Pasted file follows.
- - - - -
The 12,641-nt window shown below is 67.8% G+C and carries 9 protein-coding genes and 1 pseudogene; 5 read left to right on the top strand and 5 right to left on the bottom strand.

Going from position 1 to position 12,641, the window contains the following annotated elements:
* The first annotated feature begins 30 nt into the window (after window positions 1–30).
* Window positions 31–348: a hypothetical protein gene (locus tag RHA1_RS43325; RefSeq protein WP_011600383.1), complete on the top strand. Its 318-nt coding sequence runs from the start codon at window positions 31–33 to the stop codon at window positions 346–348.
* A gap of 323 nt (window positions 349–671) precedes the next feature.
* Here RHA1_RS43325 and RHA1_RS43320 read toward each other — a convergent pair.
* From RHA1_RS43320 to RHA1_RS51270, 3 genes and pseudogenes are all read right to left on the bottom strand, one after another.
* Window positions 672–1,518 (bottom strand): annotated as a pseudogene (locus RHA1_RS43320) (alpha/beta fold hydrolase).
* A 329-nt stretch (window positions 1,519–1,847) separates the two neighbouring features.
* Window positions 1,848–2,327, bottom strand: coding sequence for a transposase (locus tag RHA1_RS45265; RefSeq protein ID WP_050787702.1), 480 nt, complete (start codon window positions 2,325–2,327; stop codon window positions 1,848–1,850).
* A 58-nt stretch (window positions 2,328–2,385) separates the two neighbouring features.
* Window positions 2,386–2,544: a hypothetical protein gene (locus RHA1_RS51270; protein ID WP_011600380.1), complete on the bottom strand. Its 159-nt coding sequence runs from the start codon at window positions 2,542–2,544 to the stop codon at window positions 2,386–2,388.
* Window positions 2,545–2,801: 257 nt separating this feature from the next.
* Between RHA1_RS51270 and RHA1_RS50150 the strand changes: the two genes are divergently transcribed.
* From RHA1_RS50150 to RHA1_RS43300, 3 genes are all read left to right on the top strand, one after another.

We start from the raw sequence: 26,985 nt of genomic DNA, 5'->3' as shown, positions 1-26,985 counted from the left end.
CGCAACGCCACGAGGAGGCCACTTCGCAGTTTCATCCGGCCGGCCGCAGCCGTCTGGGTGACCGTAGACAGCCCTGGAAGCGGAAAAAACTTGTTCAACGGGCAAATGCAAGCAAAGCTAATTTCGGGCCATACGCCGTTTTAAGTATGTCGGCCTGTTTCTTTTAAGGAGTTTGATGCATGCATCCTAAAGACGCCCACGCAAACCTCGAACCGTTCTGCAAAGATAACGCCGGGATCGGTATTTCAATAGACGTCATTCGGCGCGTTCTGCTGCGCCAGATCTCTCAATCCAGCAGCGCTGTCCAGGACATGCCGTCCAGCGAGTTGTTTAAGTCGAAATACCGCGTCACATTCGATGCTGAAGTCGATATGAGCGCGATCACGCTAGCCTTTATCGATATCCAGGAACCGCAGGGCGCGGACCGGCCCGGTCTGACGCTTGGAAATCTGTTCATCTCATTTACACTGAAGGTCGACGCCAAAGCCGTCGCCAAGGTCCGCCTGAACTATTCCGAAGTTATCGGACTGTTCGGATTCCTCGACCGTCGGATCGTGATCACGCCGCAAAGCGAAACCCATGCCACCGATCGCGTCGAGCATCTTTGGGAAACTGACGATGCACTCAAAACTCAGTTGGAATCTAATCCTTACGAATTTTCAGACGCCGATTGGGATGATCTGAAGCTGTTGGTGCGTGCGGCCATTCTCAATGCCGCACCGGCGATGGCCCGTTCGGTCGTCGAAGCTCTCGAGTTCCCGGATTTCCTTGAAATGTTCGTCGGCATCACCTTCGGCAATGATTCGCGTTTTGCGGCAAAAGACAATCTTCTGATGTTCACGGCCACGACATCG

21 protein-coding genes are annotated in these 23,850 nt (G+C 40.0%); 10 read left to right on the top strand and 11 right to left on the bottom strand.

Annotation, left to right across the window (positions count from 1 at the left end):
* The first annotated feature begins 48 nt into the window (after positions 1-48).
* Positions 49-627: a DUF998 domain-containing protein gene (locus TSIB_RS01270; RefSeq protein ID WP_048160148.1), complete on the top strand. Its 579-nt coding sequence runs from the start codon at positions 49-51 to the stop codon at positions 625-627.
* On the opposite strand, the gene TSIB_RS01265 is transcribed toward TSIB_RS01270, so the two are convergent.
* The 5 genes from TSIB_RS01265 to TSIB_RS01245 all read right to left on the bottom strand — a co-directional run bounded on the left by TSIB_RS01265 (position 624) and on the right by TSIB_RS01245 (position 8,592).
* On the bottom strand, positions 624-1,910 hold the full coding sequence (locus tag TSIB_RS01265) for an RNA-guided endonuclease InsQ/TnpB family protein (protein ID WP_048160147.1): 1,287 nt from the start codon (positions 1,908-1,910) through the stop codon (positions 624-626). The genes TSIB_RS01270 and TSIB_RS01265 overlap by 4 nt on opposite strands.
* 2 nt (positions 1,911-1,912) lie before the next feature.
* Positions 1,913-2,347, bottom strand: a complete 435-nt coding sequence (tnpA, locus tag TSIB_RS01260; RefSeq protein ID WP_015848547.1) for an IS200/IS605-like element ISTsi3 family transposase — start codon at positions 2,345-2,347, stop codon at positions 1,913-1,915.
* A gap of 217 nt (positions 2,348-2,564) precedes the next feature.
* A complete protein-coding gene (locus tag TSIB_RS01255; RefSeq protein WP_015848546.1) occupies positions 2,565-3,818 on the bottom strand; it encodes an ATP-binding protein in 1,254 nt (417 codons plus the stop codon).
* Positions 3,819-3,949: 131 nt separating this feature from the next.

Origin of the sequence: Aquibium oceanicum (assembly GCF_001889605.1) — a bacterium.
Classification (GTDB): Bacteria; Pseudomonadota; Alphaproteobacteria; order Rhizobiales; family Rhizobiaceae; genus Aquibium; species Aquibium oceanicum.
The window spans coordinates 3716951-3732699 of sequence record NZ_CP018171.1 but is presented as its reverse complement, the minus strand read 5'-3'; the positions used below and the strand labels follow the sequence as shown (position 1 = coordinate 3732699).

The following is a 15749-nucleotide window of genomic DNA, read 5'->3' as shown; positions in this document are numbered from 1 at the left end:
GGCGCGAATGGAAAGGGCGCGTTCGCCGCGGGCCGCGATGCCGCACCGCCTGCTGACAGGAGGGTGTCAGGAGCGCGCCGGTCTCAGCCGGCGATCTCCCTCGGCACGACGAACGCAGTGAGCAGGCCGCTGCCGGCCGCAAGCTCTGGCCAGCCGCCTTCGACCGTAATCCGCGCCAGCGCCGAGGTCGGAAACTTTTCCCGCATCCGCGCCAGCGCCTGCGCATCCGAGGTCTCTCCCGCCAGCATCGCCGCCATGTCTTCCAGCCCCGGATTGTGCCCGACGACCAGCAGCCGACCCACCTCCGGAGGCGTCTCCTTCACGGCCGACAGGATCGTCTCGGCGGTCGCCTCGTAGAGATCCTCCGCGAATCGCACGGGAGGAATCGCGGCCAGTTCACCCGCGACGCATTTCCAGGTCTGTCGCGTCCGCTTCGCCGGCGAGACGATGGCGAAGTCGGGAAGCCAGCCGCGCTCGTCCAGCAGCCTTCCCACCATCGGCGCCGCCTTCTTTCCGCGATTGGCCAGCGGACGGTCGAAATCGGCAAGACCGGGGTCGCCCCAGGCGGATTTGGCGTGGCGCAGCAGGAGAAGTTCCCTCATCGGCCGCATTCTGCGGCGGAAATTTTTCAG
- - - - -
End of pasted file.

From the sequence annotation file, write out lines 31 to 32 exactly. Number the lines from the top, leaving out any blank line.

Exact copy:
Classification (GTDB): Bacteria; Pseudomonadota; Alphaproteobacteria; order Rhizobiales; family Rhizobiaceae; genus Aquibium; species Aquibium oceanicum.
The window spans coordinates 3716951-3732699 of sequence record NZ_CP018171.1 but is presented as its reverse complement, the minus strand read 5'-3'; the positions used below and the strand labels follow the sequence as shown (position 1 = coordinate 3732699).